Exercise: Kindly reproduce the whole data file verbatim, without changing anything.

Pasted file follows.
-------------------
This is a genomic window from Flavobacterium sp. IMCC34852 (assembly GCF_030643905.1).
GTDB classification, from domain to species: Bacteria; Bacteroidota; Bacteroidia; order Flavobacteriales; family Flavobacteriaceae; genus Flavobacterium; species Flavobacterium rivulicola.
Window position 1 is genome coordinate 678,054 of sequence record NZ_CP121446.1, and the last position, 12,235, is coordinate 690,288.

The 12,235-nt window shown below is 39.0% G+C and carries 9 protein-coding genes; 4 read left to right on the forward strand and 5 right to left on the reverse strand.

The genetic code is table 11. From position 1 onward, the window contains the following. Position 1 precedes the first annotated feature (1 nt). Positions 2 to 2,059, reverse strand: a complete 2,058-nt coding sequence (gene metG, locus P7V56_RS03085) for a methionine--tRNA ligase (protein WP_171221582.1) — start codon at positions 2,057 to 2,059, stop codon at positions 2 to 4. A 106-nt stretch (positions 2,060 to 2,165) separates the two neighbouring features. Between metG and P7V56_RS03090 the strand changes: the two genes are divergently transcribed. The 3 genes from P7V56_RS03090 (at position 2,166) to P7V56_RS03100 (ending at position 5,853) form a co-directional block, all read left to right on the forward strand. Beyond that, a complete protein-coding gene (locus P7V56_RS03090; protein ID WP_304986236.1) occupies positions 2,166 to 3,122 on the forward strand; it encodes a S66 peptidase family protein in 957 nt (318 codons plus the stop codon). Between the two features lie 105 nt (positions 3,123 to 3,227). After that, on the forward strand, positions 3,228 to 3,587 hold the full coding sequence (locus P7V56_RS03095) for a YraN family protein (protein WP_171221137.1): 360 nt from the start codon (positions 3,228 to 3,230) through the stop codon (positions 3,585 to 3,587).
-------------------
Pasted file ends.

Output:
This is a genomic window from Flavobacterium sp. IMCC34852 (assembly GCF_030643905.1).
GTDB classification, from domain to species: Bacteria; Bacteroidota; Bacteroidia; order Flavobacteriales; family Flavobacteriaceae; genus Flavobacterium; species Flavobacterium rivulicola.
Window position 1 is genome coordinate 678,054 of sequence record NZ_CP121446.1, and the last position, 12,235, is coordinate 690,288.

The 12,235-nt window shown below is 39.0% G+C and carries 9 protein-coding genes; 4 read left to right on the forward strand and 5 right to left on the reverse strand.

The genetic code is table 11. From position 1 onward, the window contains the following. Position 1 precedes the first annotated feature (1 nt). Positions 2 to 2,059, reverse strand: a complete 2,058-nt coding sequence (gene metG, locus P7V56_RS03085) for a methionine--tRNA ligase (protein WP_171221582.1) — start codon at positions 2,057 to 2,059, stop codon at positions 2 to 4. A 106-nt stretch (positions 2,060 to 2,165) separates the two neighbouring features. Between metG and P7V56_RS03090 the strand changes: the two genes are divergently transcribed. The 3 genes from P7V56_RS03090 (at position 2,166) to P7V56_RS03100 (ending at position 5,853) form a co-directional block, all read left to right on the forward strand. Beyond that, a complete protein-coding gene (locus P7V56_RS03090; protein ID WP_304986236.1) occupies positions 2,166 to 3,122 on the forward strand; it encodes a S66 peptidase family protein in 957 nt (318 codons plus the stop codon). Between the two features lie 105 nt (positions 3,123 to 3,227). After that, on the forward strand, positions 3,228 to 3,587 hold the full coding sequence (locus P7V56_RS03095) for a YraN family protein (protein WP_171221137.1): 360 nt from the start codon (positions 3,228 to 3,230) through the stop codon (positions 3,585 to 3,587).